Well, not only an example, it might be a lesson, for me at least too. Thanks for the Post, and for your tips for London. I've also been looking at the BlogBook thing, but am still undecided about how best to do it. But I will :-)

Pet said...

.. the times we are LIVING... I meant :-)

Zosia said...

You were lucky to see the first bloom of the Banana Passionflower.
A great story. I guess it does not matter what treasures you are hunting (old books, stamps or plants), the passion and drive are the same.

Barbara said...

Such great pictures. I love the one of the banana passion flower! Every time I stop by it makes me wish I was in a beautiful garden with a good book and coffee!

Belinda @ Wild Acre said...

What an incredible venture! It is always so energising to meet passionate and knowlegable people, I'm sure your mind was buzzing all the way home!

I am curious how all that travelling/investment provides the financial security for the house though, sounds like a money draining quest, rather than money-making, maybe the importance of his collection attracts grants etc? Fascinating, and goes to show that old adage, 'where there is a will there is a way" is true! x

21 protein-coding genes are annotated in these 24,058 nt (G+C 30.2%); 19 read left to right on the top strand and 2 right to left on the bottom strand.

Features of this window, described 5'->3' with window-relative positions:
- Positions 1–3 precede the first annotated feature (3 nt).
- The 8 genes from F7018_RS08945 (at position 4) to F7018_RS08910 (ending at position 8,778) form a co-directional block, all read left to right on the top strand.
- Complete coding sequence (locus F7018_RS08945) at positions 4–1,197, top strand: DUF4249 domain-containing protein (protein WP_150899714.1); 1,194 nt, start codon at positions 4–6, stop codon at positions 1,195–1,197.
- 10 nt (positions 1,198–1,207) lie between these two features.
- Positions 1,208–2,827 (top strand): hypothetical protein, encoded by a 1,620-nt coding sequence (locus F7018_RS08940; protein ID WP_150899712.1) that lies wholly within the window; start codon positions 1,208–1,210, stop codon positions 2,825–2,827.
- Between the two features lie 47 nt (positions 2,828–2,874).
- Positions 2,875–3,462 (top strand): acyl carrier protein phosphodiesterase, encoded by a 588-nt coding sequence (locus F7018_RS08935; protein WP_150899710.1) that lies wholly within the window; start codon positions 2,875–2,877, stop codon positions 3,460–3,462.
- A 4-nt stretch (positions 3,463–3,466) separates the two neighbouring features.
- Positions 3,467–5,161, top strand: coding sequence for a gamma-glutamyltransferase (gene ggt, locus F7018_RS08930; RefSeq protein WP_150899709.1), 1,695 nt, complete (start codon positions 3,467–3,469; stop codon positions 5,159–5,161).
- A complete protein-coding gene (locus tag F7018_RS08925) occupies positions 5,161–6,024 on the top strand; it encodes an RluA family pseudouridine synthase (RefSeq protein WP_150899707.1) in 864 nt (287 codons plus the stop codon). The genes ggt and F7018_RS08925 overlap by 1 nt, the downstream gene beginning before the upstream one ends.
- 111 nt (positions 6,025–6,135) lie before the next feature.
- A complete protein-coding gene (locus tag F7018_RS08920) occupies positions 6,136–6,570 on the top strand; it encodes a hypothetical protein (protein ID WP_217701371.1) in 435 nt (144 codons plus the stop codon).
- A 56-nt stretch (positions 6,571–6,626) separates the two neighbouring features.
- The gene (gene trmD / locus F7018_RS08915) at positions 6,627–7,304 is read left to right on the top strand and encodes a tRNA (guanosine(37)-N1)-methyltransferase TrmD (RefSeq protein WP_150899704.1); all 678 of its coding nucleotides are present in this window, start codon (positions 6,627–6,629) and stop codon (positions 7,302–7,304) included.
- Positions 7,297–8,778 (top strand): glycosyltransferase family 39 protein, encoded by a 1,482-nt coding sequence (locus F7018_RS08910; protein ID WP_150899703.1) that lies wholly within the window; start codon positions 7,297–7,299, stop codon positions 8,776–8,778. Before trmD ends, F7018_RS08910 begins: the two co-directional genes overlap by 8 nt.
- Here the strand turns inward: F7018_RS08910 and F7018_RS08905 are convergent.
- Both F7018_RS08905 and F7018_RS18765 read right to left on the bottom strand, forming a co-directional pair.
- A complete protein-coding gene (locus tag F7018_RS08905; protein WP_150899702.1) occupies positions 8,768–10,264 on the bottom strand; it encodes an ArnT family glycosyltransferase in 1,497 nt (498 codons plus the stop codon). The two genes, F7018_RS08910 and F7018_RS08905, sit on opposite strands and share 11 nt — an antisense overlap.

Sarah @ Modern Country Style said...

Hi Laura,

What a great story!! And what an amzing man - the Steve Irwin of plants title fits perfectly!


Jane said...

How intriguing, Laura! Thanks so much for the fascinating insights. And I'm loving that little eucalypt...J x

I Dream Of said...

Laura, what a fascinating story. Love people who are passionate and driven to create something beautiful in their lives.
Thanks for sharing the take!

La Vie Quotidienne said...

What an amazing adventure...you met a real life plant hunter! Plant hunting is really a english tradition going way back. I am just a bit envious. (-:

Erin S. said...

That is such an interesting story. So does he fund his home through tourism to his garden? Awesome that his passion can help him keep up his historical home.